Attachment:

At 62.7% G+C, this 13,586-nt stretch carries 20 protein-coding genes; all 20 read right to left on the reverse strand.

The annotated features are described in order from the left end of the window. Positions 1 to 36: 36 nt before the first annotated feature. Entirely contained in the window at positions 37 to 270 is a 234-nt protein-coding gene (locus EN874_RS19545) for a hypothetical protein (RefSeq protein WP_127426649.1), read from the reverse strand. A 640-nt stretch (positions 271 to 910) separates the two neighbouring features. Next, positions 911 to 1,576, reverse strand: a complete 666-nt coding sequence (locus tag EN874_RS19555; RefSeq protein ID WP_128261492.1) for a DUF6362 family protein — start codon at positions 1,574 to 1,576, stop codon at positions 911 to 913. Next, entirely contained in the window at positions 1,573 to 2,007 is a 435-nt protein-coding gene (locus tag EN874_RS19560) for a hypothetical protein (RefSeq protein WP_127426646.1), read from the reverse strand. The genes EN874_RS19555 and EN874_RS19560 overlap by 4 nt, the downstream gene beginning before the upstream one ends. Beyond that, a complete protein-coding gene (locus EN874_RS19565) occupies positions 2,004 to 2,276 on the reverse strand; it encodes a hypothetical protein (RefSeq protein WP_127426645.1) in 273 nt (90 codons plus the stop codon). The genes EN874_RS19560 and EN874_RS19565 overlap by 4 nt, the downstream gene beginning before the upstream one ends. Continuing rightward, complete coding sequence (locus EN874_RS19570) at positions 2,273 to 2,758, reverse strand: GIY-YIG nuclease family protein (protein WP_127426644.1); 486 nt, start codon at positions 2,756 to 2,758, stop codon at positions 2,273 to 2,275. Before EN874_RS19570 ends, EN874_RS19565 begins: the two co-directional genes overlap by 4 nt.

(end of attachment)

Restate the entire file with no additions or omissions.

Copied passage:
At 62.7% G+C, this 13,586-nt stretch carries 20 protein-coding genes; all 20 read right to left on the reverse strand.

The annotated features are described in order from the left end of the window. Positions 1 to 36: 36 nt before the first annotated feature. Entirely contained in the window at positions 37 to 270 is a 234-nt protein-coding gene (locus EN874_RS19545) for a hypothetical protein (RefSeq protein WP_127426649.1), read from the reverse strand. A 640-nt stretch (positions 271 to 910) separates the two neighbouring features. Next, positions 911 to 1,576, reverse strand: a complete 666-nt coding sequence (locus tag EN874_RS19555; RefSeq protein ID WP_128261492.1) for a DUF6362 family protein — start codon at positions 1,574 to 1,576, stop codon at positions 911 to 913. Next, entirely contained in the window at positions 1,573 to 2,007 is a 435-nt protein-coding gene (locus tag EN874_RS19560) for a hypothetical protein (RefSeq protein WP_127426646.1), read from the reverse strand. The genes EN874_RS19555 and EN874_RS19560 overlap by 4 nt, the downstream gene beginning before the upstream one ends. Beyond that, a complete protein-coding gene (locus EN874_RS19565) occupies positions 2,004 to 2,276 on the reverse strand; it encodes a hypothetical protein (RefSeq protein WP_127426645.1) in 273 nt (90 codons plus the stop codon). The genes EN874_RS19560 and EN874_RS19565 overlap by 4 nt, the downstream gene beginning before the upstream one ends. Continuing rightward, complete coding sequence (locus EN874_RS19570) at positions 2,273 to 2,758, reverse strand: GIY-YIG nuclease family protein (protein WP_127426644.1); 486 nt, start codon at positions 2,756 to 2,758, stop codon at positions 2,273 to 2,275. Before EN874_RS19570 ends, EN874_RS19565 begins: the two co-directional genes overlap by 4 nt.